Common Medical Problems 297
A person with HIV can get sick very easily from many
different medical problems. The rest of this chapter has
information about the most common of these problems and
how an individual or family may care for them.
Just because someone has one of these problems does not
mean she has AIDS. This information will be helpful to anyone
suffering from one of these illnesses.
Fevers often come and go. It is hard to know if the fever
is from an infection that can be treated, like tuberculosis, pelvic
inflammatory disease (PID), or malaria, or if it is from HIV itself. If
the fever is caused by an infection, then make sure the infection
itself is also treated.
To check for fever, use a thermometer, or put the back of one
hand on the sick person’s forehead and the other on your
own. If the sick person feels warmer, she probably has a fever.
• Remove extra clothing and let fresh air into the room.
• Cool the skin by pouring water over it, wiping the skin with
wet cloths, or putting wet cloths on the chest and forehead
and fanning them.
• Give plenty of liquids even if the person is not thirsty. With
fever it is easy to become dehydrated (lose too much water).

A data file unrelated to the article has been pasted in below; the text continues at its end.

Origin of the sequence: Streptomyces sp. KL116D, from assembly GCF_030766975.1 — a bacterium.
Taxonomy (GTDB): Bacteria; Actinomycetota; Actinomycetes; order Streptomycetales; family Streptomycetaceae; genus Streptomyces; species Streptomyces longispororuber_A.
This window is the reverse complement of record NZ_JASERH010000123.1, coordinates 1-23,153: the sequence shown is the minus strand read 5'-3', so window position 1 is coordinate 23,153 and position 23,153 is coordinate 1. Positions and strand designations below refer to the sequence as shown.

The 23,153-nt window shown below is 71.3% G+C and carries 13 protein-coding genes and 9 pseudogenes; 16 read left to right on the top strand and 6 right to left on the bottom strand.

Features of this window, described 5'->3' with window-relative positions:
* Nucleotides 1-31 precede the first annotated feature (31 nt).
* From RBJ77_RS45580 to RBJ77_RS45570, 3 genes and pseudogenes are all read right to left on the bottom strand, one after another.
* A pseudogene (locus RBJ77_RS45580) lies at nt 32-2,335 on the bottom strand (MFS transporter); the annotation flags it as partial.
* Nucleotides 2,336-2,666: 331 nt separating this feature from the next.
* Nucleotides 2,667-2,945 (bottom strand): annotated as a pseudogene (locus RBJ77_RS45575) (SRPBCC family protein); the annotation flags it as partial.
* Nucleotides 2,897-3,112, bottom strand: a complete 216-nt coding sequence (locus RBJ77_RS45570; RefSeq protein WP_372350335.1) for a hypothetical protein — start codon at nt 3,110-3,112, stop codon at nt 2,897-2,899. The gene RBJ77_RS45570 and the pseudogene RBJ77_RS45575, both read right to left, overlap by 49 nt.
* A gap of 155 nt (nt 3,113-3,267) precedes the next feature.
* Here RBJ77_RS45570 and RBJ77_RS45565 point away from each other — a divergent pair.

• Take a medicine like paracetamol, aspirin, or ibuprofen to
help reduce fever.
• Keep the skin clean and dry. Use lotion or corn starch to
help prevent sores and rashes.
Get help when:
• the temperature is very high (over 39°C or over 102°F).
• the fever goes on for 2 weeks.
• there is coughing, difficulty breathing,
and loss of weight.
• there is a stiff neck, severe pain, or sudden, severe
diarrhea with the fever.
• the person with the fever is pregnant or recently had a
baby, miscarriage, or abortion.
• the person is being treated for malaria, and the fever
has not gone away after the first treatment.
• there is discharge from the vagina and pain in the
belly with the fever.
➤ For the medical
in this chapter, also
see Where There Is
No Doctor or another
general medical book.
Where Women Have No Doctor 2012